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Embryonic Stem Cell Research

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Human Embryonic Stem Cell Research

Embryonic stem cell research is a highly controversial topic in today's society, this kind of stem cell commits to regenerate any type of tissue. Unfortunately, Embryonic Stem Cell Research has a dark side. To obtain these cells will kill the embryo automatically. In other words, the acquirement of the Human Embryonic Stem Cell includes performing an abortion. To obtain these cells, it would kill the embryo. This has created controversy since abortion is such a divisive topic. Politicians are uneasy to take sides. The Human Embryonic Stem Cell issue is today's Pandora's Box due to all the unwittingly chaos that it can bring to our lives. By having this new option available in the medical world, everyone involved with this conflict-ridden topic must make a difficult ethical decision: whether or not saving existing lives and extend life expectancy for all is worth the termination of potential future lives. As in every other controversial topic, there are two sides to the Human Embryonic Stem Cell argument. One side is in favor of their use, and the other side is against it. However, another important part of the argument is the ethical concerns that it brings. Though it is high, the price of Human Embryonic Stem Cells is well worth the lives they can save.

In order to have an opinion on the use of embryonic stem cells, the world has to understand what they are and the impact they can have in people's lives. According to the Guidelines for Human Embryonic Stem Cell Research report, Human embryonic stem cells (hES cells) are primitive (undifferentiated) cells that can self-renew or differentiate into most or all cell types found in the adult human body (Edwards, 2004; Gardner, 2004). In other words, the undifferentiated cells have no true function yet, moreover, the genes that embryonic cells have, could become other types of cells. Scientists and researchers believe that Human Embryonic Stem Cells hold potential cures for numerous diseases in today's society, including multiple sclerosis, Parkinson's disease, Alzheimer's disease, diabetes, Lou Gehrig's disease, Hodgkin's disease, hundreds of immune system and genetic disorders, spinal cord injuries, heart disease and just about every type of cancer. In today's world there's over a million Americans who suffer from deadly diseases, not only adults but innocent children that deserve to live a healthy life. These deadly diseases can be cured or treated in a more effective way than they are treated now with the help of the human embryonic stem cells. According to the Poll on "American views on stem cell research in the wake of the death of Ronald Reagan" which was prepared for results of America, shows that a sum of 73% highly supports and somewhat support this controversial process (Results of America, 2004). Even though this topic has brought continuous political attacks and very limited funding, Human Embryonic Stem cell research has made considerable contribution to the battle against disabilities and incurable diseases. A great example of success by using human embryonic stem cells was made by Dr. Hans Keirstead in the Roman Laboratory at UC Irvine; he restored myelin insulation around damaged nerves, returning motion to partially paralyzed rats. (Journal of Neuroscience, 2005) .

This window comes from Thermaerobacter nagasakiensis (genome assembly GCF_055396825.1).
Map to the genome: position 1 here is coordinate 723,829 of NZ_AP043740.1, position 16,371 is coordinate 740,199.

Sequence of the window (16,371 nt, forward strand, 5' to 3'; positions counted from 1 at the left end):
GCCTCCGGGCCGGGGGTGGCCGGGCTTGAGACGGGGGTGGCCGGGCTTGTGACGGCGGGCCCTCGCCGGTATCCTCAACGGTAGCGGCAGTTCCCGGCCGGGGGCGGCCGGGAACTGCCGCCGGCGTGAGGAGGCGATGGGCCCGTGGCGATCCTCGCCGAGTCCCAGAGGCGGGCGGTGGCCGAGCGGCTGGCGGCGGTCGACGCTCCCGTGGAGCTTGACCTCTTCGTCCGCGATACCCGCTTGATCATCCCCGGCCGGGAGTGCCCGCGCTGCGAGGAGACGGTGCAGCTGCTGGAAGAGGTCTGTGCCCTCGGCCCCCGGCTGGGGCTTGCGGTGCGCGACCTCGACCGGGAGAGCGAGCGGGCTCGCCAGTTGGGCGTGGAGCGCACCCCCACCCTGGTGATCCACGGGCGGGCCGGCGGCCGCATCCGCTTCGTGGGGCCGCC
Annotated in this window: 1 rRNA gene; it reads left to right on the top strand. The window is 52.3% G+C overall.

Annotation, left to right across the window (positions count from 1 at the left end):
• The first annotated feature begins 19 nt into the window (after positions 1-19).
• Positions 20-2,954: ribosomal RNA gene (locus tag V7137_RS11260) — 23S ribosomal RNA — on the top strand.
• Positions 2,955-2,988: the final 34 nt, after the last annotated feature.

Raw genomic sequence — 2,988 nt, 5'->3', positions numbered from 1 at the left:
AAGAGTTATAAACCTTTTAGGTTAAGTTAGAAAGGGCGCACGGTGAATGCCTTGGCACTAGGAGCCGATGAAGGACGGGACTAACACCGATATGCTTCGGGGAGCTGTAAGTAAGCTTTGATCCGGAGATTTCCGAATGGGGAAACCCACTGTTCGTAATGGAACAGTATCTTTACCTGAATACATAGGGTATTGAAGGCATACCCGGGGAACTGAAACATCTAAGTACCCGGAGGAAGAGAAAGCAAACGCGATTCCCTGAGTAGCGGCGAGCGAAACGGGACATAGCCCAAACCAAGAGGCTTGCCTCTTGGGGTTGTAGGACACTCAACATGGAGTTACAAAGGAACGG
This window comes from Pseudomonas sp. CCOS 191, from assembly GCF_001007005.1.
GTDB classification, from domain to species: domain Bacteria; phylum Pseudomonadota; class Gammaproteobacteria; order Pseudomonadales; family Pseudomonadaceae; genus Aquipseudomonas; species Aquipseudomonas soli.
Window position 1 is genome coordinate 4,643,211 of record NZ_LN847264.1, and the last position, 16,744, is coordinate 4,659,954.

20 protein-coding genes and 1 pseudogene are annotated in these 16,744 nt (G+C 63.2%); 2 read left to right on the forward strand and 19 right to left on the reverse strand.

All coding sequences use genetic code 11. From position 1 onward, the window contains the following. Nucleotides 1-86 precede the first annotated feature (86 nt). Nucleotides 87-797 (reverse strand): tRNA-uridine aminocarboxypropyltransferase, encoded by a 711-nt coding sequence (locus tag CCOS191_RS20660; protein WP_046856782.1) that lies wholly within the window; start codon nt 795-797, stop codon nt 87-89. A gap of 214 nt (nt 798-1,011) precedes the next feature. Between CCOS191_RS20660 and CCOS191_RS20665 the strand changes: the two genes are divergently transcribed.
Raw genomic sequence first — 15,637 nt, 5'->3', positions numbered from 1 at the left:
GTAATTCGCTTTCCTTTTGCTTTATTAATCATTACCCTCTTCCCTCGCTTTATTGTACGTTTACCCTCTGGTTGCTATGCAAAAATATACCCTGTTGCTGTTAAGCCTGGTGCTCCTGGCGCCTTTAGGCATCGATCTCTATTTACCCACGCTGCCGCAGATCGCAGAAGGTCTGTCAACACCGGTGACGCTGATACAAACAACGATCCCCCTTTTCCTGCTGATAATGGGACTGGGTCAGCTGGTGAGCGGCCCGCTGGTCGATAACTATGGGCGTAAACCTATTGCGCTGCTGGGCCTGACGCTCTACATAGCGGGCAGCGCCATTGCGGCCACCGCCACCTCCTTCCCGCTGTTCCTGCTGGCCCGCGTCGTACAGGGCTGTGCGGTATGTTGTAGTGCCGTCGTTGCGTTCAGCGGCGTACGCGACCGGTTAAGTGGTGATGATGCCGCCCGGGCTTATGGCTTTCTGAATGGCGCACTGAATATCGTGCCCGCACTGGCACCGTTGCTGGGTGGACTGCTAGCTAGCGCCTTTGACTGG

After reviewing the facts of human embryonic stem cells, we can make a more accurate conclusion that the use of these valuable cells will eventually cure diseases.

The moral argument in this case is that in order to get embryonic stem cells, an abortion is performed. On the other hand abortion is legal in some states in the United States, they are legal in a woman's first two trimesters without a motive (Supreme Court, 2006), after they perform the abortion they don't save the embryo or fetus, they just throw it away; those are embryos that could save many people's lives, people who are great contributors to the society but are ill.

On August 2001, President George W. Bush stated: "As a result of private research, more than 60 genetically diverse stem cell lines already exist" I have concluded that we should allow federal funds to be used for research on these existing stem cell lines " where the life and death decision has already been made", This allows us to explore the promise and potential of stem cell research" without crossing a fundamental moral line by providing taxpayer funding that would sanction or encourage further destruction of human embryos that have at least the potential for life." (The White House, 2001)

Six years later, the United States House of Representatives, with its vote on the embryonic stem cell bill, chose to discard existing protections on human life (The White House, 2007). People might wonder why this looks unfair to both sides of the argument, and puts scientific research and ethical principle into conflict, rather than making a balanced decision that advances scientific and medical frontiers without violating any type of moral principles. According to the White House press release in June, 2007, George W. Bush explains his conviction that stem cell science can progress in ethical ways, without harming life. The president stated: "If this



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